‘Life is at a turning point’: Inside Myanmar’s resistance
Than Oo* stopped working on 3 February 2021. Instead of driving to Mandalay General Hospital, as he has done nearly every day for 15 years, he took to the streets. Thousands of medical workers across Myanmar did the same. Their mass walkout in protest against the coup marked the start of a nationwide Civil Disobedience Movement (CDM) that has brought public services to a virtual standstill.
‘It was a really difficult decision,’ said the 40-year-old. ‘I had to leave my patients.’ As it is, he was contending with the lingering fallout of previous junta rule. There was a time, he remembers, when patients arrived for operations carrying their own surgical equipment. By starving the healthcare system of funds, the generals had decimated it. Even after budgets grew, out-of-pocket payments for medical treatment in Myanmar soared and remain one of the world’s highest. ’I won’t let [dictatorship] happen again. We have to stop it – especially for our next generation.’
Speaking to me on the Signal app in a video call from an undisclosed location, Than Oo looked fatigued. His grey-streaked hair, which he normally cuts short, fell to his shoulders. He was growing a beard for the first time. He and his wife, also a doctor, have been forced into hiding as striking doctors are wanted criminals in junta-ruled Myanmar. ‘Many of my colleagues have been charged,’ he said. Hundreds of other doctors, nationwide, are on the run too.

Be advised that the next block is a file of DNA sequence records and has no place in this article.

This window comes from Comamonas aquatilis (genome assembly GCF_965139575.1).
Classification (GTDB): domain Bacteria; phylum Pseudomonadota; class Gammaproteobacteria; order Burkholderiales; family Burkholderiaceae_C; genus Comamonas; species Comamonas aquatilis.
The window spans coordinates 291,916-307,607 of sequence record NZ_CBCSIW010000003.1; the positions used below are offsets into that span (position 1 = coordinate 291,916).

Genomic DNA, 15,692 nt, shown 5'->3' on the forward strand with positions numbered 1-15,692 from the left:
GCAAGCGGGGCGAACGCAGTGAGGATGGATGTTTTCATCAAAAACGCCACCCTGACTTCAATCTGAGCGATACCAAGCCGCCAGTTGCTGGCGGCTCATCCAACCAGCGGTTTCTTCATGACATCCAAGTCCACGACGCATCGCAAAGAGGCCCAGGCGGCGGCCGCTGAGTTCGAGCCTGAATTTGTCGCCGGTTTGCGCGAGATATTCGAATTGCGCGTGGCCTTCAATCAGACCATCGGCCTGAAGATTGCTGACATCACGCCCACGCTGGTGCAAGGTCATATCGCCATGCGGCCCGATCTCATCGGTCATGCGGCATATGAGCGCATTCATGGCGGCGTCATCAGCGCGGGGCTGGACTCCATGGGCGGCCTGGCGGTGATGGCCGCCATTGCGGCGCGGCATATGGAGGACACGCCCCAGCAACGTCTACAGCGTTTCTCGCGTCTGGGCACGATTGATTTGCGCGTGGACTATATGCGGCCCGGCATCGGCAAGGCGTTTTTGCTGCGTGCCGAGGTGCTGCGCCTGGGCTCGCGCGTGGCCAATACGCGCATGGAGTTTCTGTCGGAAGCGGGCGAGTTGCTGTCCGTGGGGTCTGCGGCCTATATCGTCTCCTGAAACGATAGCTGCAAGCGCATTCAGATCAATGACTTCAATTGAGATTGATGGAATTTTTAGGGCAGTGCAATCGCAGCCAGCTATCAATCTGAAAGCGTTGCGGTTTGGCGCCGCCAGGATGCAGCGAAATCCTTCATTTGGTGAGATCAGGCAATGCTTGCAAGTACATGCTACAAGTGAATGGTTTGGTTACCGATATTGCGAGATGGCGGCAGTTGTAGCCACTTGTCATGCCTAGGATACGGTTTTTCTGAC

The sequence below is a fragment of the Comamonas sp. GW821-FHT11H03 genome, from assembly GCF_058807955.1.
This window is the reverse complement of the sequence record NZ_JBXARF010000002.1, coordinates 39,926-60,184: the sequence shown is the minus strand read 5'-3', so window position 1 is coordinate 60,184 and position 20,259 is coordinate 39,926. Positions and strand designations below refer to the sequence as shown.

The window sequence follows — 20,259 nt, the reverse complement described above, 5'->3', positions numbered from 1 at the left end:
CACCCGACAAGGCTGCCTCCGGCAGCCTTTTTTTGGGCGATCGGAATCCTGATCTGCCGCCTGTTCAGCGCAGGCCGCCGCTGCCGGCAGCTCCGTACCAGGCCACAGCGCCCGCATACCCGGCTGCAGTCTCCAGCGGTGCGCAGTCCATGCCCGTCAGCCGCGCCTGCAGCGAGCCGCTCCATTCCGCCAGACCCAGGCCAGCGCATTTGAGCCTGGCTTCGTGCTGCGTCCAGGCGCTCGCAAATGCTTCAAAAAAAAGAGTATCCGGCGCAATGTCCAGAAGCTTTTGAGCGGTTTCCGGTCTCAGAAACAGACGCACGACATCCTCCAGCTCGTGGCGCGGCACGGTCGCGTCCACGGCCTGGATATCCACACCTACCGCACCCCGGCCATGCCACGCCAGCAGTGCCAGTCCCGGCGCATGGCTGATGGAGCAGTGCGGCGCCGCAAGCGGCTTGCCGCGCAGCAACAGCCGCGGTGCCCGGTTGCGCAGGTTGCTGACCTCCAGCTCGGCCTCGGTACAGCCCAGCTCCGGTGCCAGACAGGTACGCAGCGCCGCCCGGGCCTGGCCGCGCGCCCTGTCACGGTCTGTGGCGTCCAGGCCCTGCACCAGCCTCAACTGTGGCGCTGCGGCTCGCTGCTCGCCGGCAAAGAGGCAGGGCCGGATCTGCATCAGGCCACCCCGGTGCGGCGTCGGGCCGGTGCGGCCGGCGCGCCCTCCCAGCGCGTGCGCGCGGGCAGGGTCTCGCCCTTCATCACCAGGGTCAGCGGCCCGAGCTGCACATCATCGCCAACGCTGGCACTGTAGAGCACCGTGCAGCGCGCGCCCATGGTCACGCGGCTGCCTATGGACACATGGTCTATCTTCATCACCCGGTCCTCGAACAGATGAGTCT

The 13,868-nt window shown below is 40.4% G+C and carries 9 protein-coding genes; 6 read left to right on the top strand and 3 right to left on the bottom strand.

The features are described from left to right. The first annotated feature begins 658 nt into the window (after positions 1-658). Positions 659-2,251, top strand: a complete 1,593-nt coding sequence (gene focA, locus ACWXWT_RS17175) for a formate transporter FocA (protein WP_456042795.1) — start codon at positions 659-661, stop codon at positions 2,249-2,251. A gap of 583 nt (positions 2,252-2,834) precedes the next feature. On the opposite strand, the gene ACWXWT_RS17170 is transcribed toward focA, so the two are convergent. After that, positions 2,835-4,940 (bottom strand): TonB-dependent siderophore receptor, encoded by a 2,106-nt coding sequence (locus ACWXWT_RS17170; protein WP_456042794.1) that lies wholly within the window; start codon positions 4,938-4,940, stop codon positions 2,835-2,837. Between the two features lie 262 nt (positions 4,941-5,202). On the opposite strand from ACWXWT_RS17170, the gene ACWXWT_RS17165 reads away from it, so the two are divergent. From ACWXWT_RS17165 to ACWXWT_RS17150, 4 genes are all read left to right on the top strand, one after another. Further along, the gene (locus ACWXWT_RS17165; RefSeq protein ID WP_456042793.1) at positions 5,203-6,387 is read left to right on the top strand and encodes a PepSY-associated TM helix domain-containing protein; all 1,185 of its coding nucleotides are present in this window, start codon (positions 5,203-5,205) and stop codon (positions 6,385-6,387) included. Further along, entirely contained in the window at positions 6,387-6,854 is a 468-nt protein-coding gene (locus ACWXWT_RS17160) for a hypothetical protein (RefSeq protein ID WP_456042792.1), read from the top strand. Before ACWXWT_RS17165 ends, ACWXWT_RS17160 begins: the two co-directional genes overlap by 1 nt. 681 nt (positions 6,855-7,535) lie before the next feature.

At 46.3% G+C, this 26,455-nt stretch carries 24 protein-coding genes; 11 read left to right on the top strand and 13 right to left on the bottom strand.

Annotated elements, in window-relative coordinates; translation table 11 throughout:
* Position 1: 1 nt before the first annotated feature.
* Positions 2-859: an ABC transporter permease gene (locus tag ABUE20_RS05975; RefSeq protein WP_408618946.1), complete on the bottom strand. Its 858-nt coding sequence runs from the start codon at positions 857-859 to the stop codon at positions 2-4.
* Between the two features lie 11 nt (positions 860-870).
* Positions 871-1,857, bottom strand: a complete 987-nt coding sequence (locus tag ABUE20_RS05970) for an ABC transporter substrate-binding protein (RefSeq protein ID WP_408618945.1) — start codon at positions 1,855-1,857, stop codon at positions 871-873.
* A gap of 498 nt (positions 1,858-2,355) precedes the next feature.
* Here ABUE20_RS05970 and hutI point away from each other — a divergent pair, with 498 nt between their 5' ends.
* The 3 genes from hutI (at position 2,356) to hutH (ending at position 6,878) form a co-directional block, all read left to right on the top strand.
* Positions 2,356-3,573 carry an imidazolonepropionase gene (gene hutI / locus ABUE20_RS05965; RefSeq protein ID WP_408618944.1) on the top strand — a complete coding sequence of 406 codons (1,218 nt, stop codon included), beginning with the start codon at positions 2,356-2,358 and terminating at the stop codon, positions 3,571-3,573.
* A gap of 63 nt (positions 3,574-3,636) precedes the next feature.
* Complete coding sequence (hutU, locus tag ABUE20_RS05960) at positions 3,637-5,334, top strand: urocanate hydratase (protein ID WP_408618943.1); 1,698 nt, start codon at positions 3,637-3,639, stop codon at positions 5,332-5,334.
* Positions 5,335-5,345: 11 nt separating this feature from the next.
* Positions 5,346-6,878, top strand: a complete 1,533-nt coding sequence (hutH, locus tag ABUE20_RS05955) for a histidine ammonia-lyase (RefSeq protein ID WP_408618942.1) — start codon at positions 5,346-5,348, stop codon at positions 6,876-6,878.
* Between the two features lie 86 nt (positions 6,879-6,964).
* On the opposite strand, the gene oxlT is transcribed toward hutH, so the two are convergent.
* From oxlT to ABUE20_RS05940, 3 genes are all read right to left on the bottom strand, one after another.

Than Oo turned to organizing rallies. But it was impossible to stop being a doctor. He treated former patients at a private hospital for around a week before the generals threatened the clinic with closure. ‘Now I have to treat my patients secretly,’ he says.
Every morning, seven days a week, Than Oo runs an underground clinic. There are a handful operating across Mandalay. At first his makeshift site got by mostly with tele-consultations. Doctors reached patients who had access to a fixed-line internet connection, even as most of the population was forced offline after the military blocked the internet on mobile phones. But when the protests grew and state violence intensified, this wasn’t enough.